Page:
195 million jobs could be lost, UN warns

The agency maintains that 81% of the global workforce is currently affected by measures of total or partial confinement

The UN agency for work estimated on Tuesday that the equivalent of 195 million full-time jobs could be lost only in the second quarter of the year due to the coronavirus outbreak, which has caused the closure of shops and factories worldwide .

The projection of the International Labor Organization (ILO) is based on the impact that the pandemic is now showing and represents a great increase from its previous prediction of March 18 about a loss of 25 million jobs in all of 2020 due to the covid-19.

The UN agency added that 2.7 billion workers, or roughly 81% of the global workforce, are currently affected by measures of total or partial confinement. Of this total, 1,250 million jobs correspond to hard-hit sectors, such as hotels, gastronomy, manufacturing and retail.

In its report, the ILO said that the coronavirus pandemic will eliminate the equivalent of 6.7% of working hours in the second quarter of this year, which is equivalent to the tasks and functions performed by 195 million full-time workers .

“We have to act quickly, decisively and with coordination. The correct and urgent measures could make the difference between survival and collapse,” said Ryder, who presented the data at a virtual press conference. The organization’s new analysis reveals, as More novelty, a general reduction in working hours, with a greater impact in the Arab countries, Europe and in the Asia-Pacific region, which includes China.

For now, data on employment contraction is limited, so ILO economists preferred to use changes in hours of work for this assessment, about which there is more information and that reflects both layoffs and the temporary reduction of working time.

Ryder said his organization has refrained from making “speculative predictions” about what the job outlook could be this end of the year, given that everything will depend on how long the pandemic lasts and on the measures that governments are taking in the meantime to alleviate its economic and social consequences, reported the EFE news agency.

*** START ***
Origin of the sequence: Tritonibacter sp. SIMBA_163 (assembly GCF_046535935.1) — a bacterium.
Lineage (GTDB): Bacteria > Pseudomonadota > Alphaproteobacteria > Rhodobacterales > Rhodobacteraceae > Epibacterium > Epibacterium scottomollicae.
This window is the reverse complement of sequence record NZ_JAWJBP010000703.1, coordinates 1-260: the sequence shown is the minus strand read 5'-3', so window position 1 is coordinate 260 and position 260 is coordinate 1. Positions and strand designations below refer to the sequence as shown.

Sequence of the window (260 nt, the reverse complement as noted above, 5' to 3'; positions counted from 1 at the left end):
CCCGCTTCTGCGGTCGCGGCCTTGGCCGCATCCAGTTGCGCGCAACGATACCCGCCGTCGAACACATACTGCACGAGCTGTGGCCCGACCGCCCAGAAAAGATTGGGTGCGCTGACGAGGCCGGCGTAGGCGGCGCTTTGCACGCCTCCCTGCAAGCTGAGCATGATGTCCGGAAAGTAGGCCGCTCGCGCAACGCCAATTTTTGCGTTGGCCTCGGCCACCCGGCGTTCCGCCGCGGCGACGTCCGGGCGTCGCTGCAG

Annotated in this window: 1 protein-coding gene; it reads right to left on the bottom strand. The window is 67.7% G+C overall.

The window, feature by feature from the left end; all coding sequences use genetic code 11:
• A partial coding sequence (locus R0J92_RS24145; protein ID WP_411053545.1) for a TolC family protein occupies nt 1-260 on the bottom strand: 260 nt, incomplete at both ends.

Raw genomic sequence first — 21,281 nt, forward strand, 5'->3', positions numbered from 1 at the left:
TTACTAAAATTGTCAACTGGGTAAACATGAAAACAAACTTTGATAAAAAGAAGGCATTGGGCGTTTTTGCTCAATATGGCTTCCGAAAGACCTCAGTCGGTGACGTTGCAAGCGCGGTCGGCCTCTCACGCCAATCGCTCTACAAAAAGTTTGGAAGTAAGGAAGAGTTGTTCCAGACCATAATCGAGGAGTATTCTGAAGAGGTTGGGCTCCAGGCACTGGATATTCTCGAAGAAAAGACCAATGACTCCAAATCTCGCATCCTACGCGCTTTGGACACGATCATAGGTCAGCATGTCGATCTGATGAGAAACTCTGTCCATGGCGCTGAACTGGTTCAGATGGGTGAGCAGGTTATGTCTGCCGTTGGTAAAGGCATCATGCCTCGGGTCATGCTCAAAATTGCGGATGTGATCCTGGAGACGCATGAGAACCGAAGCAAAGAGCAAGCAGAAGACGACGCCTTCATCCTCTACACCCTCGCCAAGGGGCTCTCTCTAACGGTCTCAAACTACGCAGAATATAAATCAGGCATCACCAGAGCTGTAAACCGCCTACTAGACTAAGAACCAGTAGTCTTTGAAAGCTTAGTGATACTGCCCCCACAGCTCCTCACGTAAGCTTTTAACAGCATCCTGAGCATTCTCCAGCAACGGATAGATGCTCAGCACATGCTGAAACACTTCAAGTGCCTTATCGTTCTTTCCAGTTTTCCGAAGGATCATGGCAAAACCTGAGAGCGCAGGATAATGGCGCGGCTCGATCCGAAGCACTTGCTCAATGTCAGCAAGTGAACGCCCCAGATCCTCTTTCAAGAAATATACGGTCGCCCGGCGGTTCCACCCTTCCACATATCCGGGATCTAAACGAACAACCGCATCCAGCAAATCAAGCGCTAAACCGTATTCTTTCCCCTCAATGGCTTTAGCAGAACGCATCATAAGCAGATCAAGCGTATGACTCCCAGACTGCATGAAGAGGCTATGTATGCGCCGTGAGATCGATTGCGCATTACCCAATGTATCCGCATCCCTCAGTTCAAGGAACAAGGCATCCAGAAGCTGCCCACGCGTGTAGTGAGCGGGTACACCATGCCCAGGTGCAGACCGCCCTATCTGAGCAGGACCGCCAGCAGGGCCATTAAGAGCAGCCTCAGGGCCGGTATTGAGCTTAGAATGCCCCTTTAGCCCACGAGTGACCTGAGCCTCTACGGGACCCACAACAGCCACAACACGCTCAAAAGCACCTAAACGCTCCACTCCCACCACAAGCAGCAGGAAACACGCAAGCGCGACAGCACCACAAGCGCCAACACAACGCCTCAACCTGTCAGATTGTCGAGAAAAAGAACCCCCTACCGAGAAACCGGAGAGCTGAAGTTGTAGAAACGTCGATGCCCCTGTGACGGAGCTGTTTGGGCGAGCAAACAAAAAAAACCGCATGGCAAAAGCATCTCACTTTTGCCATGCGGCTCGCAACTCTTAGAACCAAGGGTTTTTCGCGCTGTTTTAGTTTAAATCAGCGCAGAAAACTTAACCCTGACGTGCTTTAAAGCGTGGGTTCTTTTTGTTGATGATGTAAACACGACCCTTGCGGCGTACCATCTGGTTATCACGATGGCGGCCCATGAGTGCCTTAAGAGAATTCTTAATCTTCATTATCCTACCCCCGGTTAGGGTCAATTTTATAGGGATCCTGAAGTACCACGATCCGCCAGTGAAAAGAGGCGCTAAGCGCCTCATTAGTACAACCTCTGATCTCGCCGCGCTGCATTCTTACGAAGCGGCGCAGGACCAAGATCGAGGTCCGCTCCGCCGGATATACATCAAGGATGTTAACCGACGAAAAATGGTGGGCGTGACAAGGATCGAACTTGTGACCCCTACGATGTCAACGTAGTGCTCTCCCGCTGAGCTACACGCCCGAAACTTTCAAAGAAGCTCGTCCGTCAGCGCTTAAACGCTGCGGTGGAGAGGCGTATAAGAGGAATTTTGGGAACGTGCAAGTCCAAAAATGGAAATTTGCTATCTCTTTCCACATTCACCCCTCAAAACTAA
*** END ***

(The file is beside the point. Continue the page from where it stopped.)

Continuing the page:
Global picture

By region, the largest reductions in working hours have been recorded in the Arab countries (8.1 percent, equivalent to 5 million full-time workers), in Europe (7.8 percent, or 12 million workers full-time) and Asia-Pacific (7.2 percent, or 125 million full-time workers).

On the vital question of sacrificing the economy for health or vice versa -a debate that delayed the quarantine in the United States, in Brazil and that makes Mexico refer to this option-, Ryder invited policy makers “to get out of this wrong logic It is not about saving lives or the economy, it is a false dilemma. “

“It is tempting to make comparisons with the previous crisis, that of 2008-2009, but the truth is that the magnitude of what is happening today is the direct consequence of the health policies that followed that crisis”he recalled.

The financial crisis of that time forced many countries – some of them the hardest hit by Covid-19, such as Spain or Italy – to adopt very strict fiscal austerity policies that reduced resources for public health.

The future

According to the ILO, the world of work after the coronavirus will depend on two factors: the evolution of the pandemic and the political measures that are adopted to help companies, preserve employment and income, and stimulate the economy.

“The decisions we make today will directly affect the way this crisis will evolve, as well as the lives of millions of people. With the right measures we can limit its impact,” said the Briton.

To make it, The ILO called for the activation of fiscal and monetary policies that stimulate employment, as well as loan systems and financial support for companies..
For their part, they must assume responsibility for “retaining their employees and keeping them connected to the labor market,” the United Nations agency said.

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